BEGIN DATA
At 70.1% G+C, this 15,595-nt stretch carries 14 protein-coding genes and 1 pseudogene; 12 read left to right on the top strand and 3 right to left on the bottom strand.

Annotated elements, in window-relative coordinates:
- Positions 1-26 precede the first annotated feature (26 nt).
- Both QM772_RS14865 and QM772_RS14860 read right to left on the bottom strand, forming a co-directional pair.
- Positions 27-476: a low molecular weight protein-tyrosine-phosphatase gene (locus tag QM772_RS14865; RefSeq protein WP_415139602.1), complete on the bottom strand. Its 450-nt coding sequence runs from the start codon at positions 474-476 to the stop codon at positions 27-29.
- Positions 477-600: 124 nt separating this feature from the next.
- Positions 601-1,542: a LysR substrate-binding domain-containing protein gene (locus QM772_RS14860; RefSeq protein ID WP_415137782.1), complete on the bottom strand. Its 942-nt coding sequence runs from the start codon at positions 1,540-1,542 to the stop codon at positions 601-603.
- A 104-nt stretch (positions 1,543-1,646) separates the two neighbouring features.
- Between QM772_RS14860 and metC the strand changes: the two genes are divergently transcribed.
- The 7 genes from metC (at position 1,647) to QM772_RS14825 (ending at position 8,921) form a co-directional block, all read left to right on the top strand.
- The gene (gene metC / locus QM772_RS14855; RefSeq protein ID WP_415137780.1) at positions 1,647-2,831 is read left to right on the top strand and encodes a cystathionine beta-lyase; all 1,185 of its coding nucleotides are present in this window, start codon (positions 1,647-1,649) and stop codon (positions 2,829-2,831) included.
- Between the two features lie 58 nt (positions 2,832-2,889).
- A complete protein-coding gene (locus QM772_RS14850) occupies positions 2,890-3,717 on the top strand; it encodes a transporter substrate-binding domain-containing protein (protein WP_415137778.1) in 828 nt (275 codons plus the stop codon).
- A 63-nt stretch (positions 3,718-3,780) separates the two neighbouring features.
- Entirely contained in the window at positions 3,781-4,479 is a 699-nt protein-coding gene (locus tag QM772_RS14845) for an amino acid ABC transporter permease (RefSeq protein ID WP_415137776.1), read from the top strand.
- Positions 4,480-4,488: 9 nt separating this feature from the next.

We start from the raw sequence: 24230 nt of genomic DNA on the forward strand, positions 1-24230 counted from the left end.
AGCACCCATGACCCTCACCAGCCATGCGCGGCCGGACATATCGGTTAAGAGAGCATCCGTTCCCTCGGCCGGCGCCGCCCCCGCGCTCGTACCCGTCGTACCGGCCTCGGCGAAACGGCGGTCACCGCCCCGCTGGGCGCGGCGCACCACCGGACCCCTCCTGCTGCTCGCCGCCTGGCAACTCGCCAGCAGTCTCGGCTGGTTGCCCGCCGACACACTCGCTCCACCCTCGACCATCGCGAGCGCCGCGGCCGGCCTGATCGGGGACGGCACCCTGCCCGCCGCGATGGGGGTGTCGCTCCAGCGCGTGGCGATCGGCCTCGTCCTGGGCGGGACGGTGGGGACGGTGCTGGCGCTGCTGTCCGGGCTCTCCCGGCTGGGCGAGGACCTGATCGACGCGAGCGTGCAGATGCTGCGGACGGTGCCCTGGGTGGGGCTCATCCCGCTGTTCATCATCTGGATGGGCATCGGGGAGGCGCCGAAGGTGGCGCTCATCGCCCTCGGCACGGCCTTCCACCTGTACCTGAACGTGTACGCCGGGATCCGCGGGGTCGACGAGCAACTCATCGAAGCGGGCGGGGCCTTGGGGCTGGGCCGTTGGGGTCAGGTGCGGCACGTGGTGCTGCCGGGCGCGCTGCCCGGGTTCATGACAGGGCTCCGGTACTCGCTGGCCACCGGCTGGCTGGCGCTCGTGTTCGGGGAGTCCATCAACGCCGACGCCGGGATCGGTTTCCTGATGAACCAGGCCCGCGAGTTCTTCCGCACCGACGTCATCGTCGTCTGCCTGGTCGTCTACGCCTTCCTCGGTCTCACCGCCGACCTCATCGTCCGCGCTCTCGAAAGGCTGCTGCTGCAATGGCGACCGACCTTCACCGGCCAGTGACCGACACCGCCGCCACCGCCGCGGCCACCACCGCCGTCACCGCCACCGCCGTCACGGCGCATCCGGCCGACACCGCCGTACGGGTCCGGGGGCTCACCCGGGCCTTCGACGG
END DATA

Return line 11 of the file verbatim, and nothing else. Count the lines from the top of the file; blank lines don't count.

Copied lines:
- The gene (gene metC / locus QM772_RS14855; RefSeq protein ID WP_415137780.1) at positions 1,647-2,831 is read left to right on the top strand and encodes a cystathionine beta-lyase; all 1,185 of its coding nucleotides are present in this window, start codon (positions 1,647-1,649) and stop codon (positions 2,829-2,831) included.